“Woman in Gold” is a very good story meekly told. It’s a dramatization of one woman’s story to recover the art looted from one Jewish family by the Nazis, rendered here in mostly flat tones and trite dialogue.
A good rule of thumb for any screenwriter, in this case character actor-turned-writer Alexi Kaye Campbell, is to never give a regal, Oscar-winning actress like Helen Mirren trifling lines like this:
“Ach, come, have some strudel,” her character, Maria Altmann, says to a young lawyer (Ryan Reynolds). “I made it especially for you.”
Mirren, the once and future “Queen,” is saddled with pages of this stuff in a screenplay that doesn’t sound like its author has listened to real people, only old movies with hackneyed, Old World-accented dialogue.
Never miss a local story.
Altmann was a Beverly Hills dress shop owner who went to court and to the mat with the Austrian government and people, who had lived comfortably with half-a-century of denial over their complicity in the German crimes of World War II.
Reynolds underplays Randol Schoenberg, an overmatched and green Los Angeles attorney, grandson of the great Austrian-Jewish composer Arnold Schoenberg. Family connections sent her to him, and a growing sense of grief, outrage and responsibility drove him to sue a Vienna museum and Austria itself over five stolen masterpieces by Austria’s own Gustav Klimt.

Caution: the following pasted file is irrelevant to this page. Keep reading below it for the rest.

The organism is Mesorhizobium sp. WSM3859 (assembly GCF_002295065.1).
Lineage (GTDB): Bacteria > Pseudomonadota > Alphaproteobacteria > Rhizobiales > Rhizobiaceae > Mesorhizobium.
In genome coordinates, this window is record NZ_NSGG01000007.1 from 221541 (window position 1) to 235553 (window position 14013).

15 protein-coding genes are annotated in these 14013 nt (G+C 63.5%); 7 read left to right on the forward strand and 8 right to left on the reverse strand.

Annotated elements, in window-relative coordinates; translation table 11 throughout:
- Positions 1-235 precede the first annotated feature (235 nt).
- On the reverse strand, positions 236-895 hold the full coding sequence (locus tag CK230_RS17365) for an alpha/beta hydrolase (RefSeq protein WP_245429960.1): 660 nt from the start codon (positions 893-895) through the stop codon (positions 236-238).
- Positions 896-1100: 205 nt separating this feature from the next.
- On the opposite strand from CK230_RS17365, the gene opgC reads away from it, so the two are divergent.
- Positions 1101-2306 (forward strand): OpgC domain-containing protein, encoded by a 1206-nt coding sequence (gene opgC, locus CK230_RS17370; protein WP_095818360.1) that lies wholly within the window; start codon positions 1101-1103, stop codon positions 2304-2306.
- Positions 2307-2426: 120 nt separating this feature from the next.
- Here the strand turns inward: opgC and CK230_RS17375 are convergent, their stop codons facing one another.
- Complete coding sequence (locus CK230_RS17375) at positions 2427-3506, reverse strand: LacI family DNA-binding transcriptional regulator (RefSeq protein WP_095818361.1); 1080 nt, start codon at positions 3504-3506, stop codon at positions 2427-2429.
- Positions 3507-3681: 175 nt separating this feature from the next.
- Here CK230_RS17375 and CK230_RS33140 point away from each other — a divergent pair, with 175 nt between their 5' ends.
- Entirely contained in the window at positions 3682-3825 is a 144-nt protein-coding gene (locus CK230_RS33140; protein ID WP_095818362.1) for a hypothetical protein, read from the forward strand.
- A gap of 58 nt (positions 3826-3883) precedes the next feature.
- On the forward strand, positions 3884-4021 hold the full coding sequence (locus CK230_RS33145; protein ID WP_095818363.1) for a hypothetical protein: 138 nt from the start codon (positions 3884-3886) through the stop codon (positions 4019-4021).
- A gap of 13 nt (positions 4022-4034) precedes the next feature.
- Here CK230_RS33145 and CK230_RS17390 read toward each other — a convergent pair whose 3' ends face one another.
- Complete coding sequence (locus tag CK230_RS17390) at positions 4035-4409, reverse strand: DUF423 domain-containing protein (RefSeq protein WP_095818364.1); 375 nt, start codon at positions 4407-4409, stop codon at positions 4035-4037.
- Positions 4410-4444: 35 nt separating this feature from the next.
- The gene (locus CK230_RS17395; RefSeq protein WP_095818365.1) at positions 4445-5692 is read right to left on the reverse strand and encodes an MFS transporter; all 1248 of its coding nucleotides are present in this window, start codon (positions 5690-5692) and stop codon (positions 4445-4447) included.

The jewel among them was the gold leaf-embossed portrait of the “Woman in Gold.” To Maria, she was her aunt Adele, a woman she knew in person and a painting she’d seen in the family home up until the day it was confiscated, moved to a museum — stolen.
Director Simon Curtis can’t do much to animate the first hour of this script, with its arcane discussion of “art restitution” and Maria’s dithering over having to return to “that place” and fight with unscrupulous Austrians who consider Klimt’s paintings their national patrimony. Flashbacks illustrate the rich, comfortable life as arts patrons her family enjoyed before Austria’s annexation by Germany.
Then, we see the breathless escape of young Maria (Tatiana Maslany) and her husband.
“Unlike Lot’s wife,” Maria muses, “I never looked back.”
We ignore the cloying dialogue as we get our fill of Austrians hiding evidence, stacking the deck on “review panels” of the case, and we get outraged even if Maria seems to have wearied of the fight and Randol wonders if he’s abandoned his career for naught.
Better late than never, “Woman in Gold” starts to grip us. We begin to appreciate the process of “freeing” these “last prisoners of World War II” from a present that is happily ignoring that past.
Like the similarly themed “Monuments Men,” “Woman in Gold” is burdened by being about what’s at stake — objects, history, heritage — and less about lives.
It’s a labored film thanks to trite dialogue, to interesting characters that are given short shrift (like a “good Austrian” journalist, Daniel Bruhl, who wants his country held accountable) and to the many court scenes that have a hint of humor but no spark. This is passable as history, but the climax is so anti-climactic that “Woman in Gold” never merits more than a bronze medal.
‘WOMAN IN GOLD’